When it comes to staying connected on the road, the budget traveller has a few options. The cheapest however, is usually to buy a local SIM. Of course, you could use an international SIM card, as offered by companies like WorldSIM, but these offer convenience at a high price.
A local SIM will not only give you cheaper rates, but also access to local discounts. This is undeniably the best option if you don’t want to consign yourself to enduring expensive phone calls, scavenging free Wifi, or returning home to an exorbitant bill.
However, buying a local SIM is not without challenges, so read through these tips to make sure you have a trouble-free trip.
Make Sure It Is Possible to Buy a SIM Card in Your Destination
In some countries, foreigners are forbidden from purchasing SIM Cards, and others make it very difficult. In Pakistan for example, it is very difficult for a foreigner to buy a SIM, but other foreigner-friendly countries like Thailand will greet you at the airport with the opportunity to buy a local SIM.
As a tourist, the majority of countries in the world offer you the opportunity to buy some form of local SIM card, but some places make it impossible to buy a local SIM, or very difficult.
Check Your Phone is Unlocked
In order to put another SIM in your phone it needs to be unlocked. If you are not sure if your phone is locked or not, then try going to a mobile store and asking a salesperson if they can try one of their SIM cards in your phone. This will determine if the phone is unlocked or not. If your phone is locked, then contact your network provider to unlock the phone.
Make Sure Your Phone Is Compatible
Mobile networks across the world run on a range of different frequencies, mostly using one of two different systems; CDMA & GSM. If your phone is not equipped to run on the same system as your destination country, then it will not work. As most countries use the GSM system, your phone will probably need to be a GSM device in order to be useful in another country.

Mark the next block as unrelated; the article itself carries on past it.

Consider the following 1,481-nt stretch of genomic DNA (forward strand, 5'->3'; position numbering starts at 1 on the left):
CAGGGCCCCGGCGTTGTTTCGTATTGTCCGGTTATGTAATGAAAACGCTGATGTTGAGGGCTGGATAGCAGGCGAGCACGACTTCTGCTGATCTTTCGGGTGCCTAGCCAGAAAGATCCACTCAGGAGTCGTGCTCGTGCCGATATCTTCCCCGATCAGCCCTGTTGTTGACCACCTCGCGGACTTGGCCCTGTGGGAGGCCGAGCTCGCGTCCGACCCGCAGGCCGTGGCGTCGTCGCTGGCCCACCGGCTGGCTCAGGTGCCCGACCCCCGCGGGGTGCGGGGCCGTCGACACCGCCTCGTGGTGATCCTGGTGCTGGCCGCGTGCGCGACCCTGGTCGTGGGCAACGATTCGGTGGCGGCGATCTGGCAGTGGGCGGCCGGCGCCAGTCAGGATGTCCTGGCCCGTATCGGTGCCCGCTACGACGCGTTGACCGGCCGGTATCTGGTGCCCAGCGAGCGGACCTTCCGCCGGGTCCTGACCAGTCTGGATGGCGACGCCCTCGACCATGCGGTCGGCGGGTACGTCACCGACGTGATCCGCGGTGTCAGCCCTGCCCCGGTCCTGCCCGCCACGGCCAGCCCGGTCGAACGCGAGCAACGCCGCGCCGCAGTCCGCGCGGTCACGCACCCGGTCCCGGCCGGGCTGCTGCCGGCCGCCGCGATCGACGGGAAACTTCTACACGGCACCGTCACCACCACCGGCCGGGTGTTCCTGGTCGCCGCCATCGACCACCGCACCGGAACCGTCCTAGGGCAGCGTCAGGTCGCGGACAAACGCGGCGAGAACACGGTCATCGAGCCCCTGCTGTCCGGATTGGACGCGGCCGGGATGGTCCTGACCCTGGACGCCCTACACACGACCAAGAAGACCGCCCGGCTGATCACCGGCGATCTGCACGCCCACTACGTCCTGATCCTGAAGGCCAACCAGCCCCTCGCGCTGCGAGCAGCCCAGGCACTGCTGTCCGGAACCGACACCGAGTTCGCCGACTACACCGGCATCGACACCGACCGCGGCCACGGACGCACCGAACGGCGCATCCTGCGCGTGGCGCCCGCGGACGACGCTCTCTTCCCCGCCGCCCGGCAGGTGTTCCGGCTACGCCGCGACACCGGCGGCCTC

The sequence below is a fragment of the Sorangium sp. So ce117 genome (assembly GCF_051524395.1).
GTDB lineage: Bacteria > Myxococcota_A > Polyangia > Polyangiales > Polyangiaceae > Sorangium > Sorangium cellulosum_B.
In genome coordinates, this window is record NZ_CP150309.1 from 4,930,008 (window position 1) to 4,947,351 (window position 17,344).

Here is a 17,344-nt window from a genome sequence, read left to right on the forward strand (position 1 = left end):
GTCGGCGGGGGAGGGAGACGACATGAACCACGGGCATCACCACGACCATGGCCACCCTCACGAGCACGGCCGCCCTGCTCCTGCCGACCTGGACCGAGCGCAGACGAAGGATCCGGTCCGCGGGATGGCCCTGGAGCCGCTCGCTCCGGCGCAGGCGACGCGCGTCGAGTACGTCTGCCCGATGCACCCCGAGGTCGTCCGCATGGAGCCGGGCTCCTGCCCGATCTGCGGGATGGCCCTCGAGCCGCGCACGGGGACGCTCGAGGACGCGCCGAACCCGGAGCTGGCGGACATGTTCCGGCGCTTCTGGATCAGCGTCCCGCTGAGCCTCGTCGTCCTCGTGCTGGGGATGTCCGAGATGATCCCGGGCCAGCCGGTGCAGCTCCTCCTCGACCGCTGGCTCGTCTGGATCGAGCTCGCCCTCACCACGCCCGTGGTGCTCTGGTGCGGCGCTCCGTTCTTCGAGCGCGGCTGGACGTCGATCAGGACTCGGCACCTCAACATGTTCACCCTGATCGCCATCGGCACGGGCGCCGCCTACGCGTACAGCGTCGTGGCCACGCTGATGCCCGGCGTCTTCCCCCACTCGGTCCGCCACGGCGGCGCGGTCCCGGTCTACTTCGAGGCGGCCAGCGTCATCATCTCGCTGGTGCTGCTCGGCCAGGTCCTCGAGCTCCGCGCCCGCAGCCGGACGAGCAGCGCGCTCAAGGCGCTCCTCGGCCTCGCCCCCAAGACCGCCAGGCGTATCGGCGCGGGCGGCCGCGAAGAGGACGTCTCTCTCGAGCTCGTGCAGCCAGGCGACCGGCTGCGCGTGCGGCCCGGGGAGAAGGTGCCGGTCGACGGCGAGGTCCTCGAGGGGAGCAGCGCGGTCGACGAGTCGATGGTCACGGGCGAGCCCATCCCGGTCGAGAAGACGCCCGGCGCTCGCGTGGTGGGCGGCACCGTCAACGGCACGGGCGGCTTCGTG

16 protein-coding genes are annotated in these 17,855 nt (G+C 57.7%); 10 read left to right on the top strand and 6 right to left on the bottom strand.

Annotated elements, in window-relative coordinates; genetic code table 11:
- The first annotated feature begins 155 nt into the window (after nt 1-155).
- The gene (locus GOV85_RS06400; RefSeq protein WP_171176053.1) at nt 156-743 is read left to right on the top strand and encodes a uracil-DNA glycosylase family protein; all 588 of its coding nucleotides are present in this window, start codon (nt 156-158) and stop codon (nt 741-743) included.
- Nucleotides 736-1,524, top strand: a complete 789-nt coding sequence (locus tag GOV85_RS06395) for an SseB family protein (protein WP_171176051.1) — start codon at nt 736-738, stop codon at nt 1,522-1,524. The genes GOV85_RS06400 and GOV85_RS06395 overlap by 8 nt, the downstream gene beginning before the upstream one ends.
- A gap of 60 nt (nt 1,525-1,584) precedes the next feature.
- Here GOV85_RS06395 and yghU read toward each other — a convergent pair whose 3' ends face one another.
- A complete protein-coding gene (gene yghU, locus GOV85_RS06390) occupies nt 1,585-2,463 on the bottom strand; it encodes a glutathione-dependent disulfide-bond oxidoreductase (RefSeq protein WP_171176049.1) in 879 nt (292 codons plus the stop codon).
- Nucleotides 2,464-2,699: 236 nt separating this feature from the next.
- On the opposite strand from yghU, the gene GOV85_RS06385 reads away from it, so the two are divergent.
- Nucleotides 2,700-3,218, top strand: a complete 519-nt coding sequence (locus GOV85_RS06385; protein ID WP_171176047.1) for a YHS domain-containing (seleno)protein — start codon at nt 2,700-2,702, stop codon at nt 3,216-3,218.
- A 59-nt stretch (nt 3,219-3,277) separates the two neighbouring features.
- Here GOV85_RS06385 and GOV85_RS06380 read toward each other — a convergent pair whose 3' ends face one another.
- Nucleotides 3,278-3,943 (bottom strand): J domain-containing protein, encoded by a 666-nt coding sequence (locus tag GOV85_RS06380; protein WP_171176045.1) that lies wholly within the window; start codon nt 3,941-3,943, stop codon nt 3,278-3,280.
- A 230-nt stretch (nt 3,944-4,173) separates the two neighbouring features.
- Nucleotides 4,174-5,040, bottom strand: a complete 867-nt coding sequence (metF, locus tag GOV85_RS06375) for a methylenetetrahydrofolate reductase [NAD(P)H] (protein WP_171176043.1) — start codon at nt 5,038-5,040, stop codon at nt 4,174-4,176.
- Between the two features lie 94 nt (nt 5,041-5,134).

Confusingly, the GSM system itself also varies from country to country. There are a range of different GSM frequencies, and not all phones can handle them all. However, most modern handsets are capable of this.
The WillMyPhoneWork website provides a handy way to check if your phone will work in your destination country.
Check Destination Coverage
Sometimes the best option, especially in Asian countries where everything is so cheap, is to select a SIM card based on the coverage the network can provide. This is particularly wise if you are heading off the beaten path, where it might be worth knowing in advance that you will have a signal. Coverage maps are usually available on the network providers website, or on Open Signal.
Buying the SIM Card
Check it Works
As soon as the SIM is in the phone, check it works. Definitely do this before you leave the shop. The vendor may also do this for you, but don’t leave the stall until you are sure it is working.
Note Your Number
Take immediate note of your new number, and save it in the phone if necessary.
Keep Your Old SIM
Take your old SIM and keep it in a safe place. You might ask the store to tape it to the packaging of your new SIM so that you won’t lose it.
When you have finished using the SIM and are returning to your home country, consider what to do with your SIM card. Some SIMs will expire after not being topped up, and others may incur a fee to remain active. Check the terms and conditions of your particular package, as it may be worth keeping the same SIM incase you one day return.